How to explain the sprawling federal ESSA law to readers, editors, & friends


There are lots of interesting ways to tell the story of ESSA this fall. Don’t get left behind!

By Alexander Russo

Mainstream news coverage of ESSA (the Every Student Succeeds Act) so far has been skimpy & superficial, given how important the new federal education law is going to be in coming years.

But there’s still more than enough time for education reporters and editors to grab hold of the story.

Revisions and approvals to state plans are going to be a big education story this fall, along with in-state debate about how to turn approved plans into reality. And, as you’ll see, there are lots of easy and smart ways to cover ESSA (despite its scary-long state plans and slow timelines).

The following sections will help you get started, hone in on what’s most important, figure out storytelling tricks, and give you some specific storylines you (and your editors) might like.



Sixteen states plus the District of Columbia have already submitted their implementation plans to the U.S. Department of Education (USDE), which has given preliminary responses to many states and has now approved several of those plans. Come September, all of the states will have submitted draft ESSA proposals.

For help figuring out state plans, reporters can look at the plans themselves, talk to state-based associations, advocates, or union leaders, or contact national outfits like the Alliance for Excellent Education, Fordham, the AFT, or the Education Trust. There are also a number of stories and resources specifically designed for education journalists that you can find from the Education Writers Association (EWA) here. The organization, which supports education journalists, held a whole event focused on ESSA last October.

You don’t have to become an ESSA expert. You just have to call them.


You don’t have to reinvent the wheel here. Trade press coverage of ESSA has been strong and steady for much of the past year. Skim the sometimes-wonky stories from EdWeek, EdSource, the 74, or any number of other niche sites and turn them into something that everyday parents and teachers might be interested in reading.

There’s nothing wrong with modeling your coverage after strong stories produced by other outlets in other parts of the country. Just remember to throw them a link for their hard work.


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States are required under ESSA to do extensive outside consulting about their plans, including “teachers, principals, other school leaders, charter school leaders, specialized instructional support personnel, paraprofessionals, administrators, other staff, and parents.” And yet anecdotal reports suggest that many states didn’t mount a particularly robust or effective effort.

Ask some teachers and administrators if they know anything about the law, or chat with some parents dropping their kids off early in the year. If they don’t, ask your state why not – and what it’s going to do about it?


There are two main things to find out about your state’s ESSA plan that really matter for kids, according to Phillip Lovell, VP for Policy Development and Government Relations at the Alliance for Excellent Education.

First are whether your state is meeting the specific statutory requirements in the law. Relatively flexible as it is, ESSA does contain some very specific requirements that states aren’t supposed to fudge – even if the USDE appears to be letting them do so.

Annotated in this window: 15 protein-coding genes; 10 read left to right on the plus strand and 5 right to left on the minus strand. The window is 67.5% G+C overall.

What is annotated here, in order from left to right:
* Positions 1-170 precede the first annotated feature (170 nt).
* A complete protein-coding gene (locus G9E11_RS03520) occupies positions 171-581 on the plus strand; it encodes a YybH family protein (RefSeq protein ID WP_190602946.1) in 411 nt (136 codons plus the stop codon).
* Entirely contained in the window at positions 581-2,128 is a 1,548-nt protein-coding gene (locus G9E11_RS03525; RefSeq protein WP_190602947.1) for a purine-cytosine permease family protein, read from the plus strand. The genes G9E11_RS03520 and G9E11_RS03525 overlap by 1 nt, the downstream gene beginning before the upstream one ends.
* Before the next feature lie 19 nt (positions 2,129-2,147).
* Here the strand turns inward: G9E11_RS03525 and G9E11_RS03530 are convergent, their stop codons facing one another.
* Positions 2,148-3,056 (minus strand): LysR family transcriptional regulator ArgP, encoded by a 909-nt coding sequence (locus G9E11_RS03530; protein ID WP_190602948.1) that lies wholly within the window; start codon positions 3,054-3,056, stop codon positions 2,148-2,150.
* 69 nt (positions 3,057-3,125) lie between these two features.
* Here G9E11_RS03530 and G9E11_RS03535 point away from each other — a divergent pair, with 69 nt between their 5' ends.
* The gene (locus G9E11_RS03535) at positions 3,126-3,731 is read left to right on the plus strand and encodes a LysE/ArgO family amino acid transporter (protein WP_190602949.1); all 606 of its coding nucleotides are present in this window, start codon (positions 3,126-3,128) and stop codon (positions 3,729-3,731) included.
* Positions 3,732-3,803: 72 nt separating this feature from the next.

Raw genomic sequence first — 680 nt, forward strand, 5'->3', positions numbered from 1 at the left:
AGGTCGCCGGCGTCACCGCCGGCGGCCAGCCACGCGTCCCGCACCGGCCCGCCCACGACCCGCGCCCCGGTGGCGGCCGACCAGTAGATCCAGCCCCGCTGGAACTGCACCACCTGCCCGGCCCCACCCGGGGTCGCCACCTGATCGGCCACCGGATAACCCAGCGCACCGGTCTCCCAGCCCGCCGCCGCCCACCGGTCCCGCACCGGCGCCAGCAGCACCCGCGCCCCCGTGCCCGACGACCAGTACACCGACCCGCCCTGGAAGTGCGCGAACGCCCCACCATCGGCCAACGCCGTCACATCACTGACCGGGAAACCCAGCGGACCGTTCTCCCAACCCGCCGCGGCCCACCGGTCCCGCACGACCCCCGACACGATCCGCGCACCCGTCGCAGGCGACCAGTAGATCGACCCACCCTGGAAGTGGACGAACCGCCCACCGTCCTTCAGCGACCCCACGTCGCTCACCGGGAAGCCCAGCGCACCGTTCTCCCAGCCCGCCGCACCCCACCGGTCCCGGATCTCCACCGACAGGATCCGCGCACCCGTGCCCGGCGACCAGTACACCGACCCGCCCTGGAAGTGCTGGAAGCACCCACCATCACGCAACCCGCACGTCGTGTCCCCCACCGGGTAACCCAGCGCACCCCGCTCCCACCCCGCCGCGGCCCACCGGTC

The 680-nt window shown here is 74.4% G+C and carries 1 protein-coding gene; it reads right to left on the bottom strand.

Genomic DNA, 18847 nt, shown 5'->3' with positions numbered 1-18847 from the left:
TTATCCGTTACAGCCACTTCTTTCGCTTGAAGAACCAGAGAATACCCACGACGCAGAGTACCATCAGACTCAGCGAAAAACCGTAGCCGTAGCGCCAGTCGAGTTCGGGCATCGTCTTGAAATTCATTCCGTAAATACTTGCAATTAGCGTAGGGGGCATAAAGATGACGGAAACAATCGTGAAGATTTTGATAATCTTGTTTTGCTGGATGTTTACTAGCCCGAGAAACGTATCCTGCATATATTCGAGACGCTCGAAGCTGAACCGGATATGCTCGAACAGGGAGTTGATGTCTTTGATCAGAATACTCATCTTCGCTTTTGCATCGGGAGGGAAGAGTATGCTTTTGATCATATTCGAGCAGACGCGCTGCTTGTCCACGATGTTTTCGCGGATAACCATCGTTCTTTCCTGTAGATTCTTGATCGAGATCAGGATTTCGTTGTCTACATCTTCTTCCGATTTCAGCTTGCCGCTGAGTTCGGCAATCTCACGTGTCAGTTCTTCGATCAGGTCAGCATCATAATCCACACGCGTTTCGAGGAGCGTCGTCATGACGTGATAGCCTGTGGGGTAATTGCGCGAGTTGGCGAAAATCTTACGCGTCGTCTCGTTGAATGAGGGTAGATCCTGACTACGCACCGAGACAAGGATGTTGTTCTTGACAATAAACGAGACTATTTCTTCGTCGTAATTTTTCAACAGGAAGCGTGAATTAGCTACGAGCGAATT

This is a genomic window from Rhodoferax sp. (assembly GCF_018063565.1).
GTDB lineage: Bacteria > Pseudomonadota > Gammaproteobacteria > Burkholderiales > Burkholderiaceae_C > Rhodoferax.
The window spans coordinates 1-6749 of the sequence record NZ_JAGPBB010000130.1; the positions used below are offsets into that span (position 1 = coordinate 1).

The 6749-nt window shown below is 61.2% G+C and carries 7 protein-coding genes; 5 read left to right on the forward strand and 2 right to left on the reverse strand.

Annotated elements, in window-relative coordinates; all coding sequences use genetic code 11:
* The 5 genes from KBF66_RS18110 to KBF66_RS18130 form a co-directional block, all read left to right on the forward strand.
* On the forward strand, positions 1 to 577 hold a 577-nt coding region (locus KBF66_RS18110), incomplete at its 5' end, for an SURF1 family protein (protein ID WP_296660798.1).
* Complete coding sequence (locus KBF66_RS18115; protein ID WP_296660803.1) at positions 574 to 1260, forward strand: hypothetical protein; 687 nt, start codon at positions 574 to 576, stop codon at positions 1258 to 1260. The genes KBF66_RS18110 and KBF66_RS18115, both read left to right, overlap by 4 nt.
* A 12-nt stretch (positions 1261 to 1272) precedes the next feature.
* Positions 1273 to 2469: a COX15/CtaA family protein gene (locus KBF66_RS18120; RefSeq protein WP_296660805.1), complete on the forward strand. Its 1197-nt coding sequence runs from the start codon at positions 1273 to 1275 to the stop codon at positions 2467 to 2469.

Just as important, according to Lovell and others, is for reporters to make sure that state plans make sense from a logical perspective. “States can be compliant, but it doesn’t necessarily mean that the system is actually logical,” Lovell notes.

For example, in the A-F letter grade school ratings systems that states are proposing , does an “A” rating “really mean what a typical parent or member of the public would think an ‘A’ should mean?” Some states have proposed systems that could give A’s to schools with subgroup graduation rates in the 60s and 70s, or to schools with low-performing subgroups. This happened before ESSA and could continue under the new law. “That doesn’t pass the smell test,” says Lovell.

Not sure whether your state’s plan complies with the statute or passes the smell test? Call Lovell or anyone else from the organizations listed above.

Pro tip: Look at independent peer review comments on state plans for additional insights.


States vary enormously in how much weight they plan to give annual tests in determining a school’s overall performance. Where does your state fit in, and what are the likely consequences of adding or lessening the weight of tests on school report cards? Are this year’s A and B schools likely to turn into C and D schools? Are this year’s D and F schools magically going to turn into A and B schools?

How the tests get used also varies widely in terms of how much states break out student test scores by subgroups of different kinds of kids, according to Lovell. “That’s a big deal that will really matter for kids,” says Lovell.

Some states set it up so that subgroup performance on tests really does matter. Other states aren’t so aggressive.


ESSA sets a floor of 95 percent for student participation on annual state tests, but the USDE “appears to be ignoring this [participation] requirement,” according to Lovell. If too many kids opt out, the tests aren’t valid and the kids whose scores aren’t included aren’t part of the feedback-accountability loop. How are states addressing it in their plans? “Some states are not doing this or doing this with very little consequences attached,” says Lovell, and the USDE isn’t paying much attention.

Whatever you do, be sure to cover the participation issue as more than just a concern of middle-class white parents, reminds the Leadership Conference on Civil Rights’ Liz King. The participation requirement is an effort to ensure that marginalized students aren’t ignored (and to ensure that school districts couldn’t encourage their lowest performing students to take the day off school).


Chronic absences are going to be a big new part of what many schools measure under ESSA, and how they’re rated. “Every state that has submitted a plan so far has added — or plans to add — at least one additional measure,” notes Chalkbeat’s Matt Barnum. “The most popular has been chronic absenteeism.”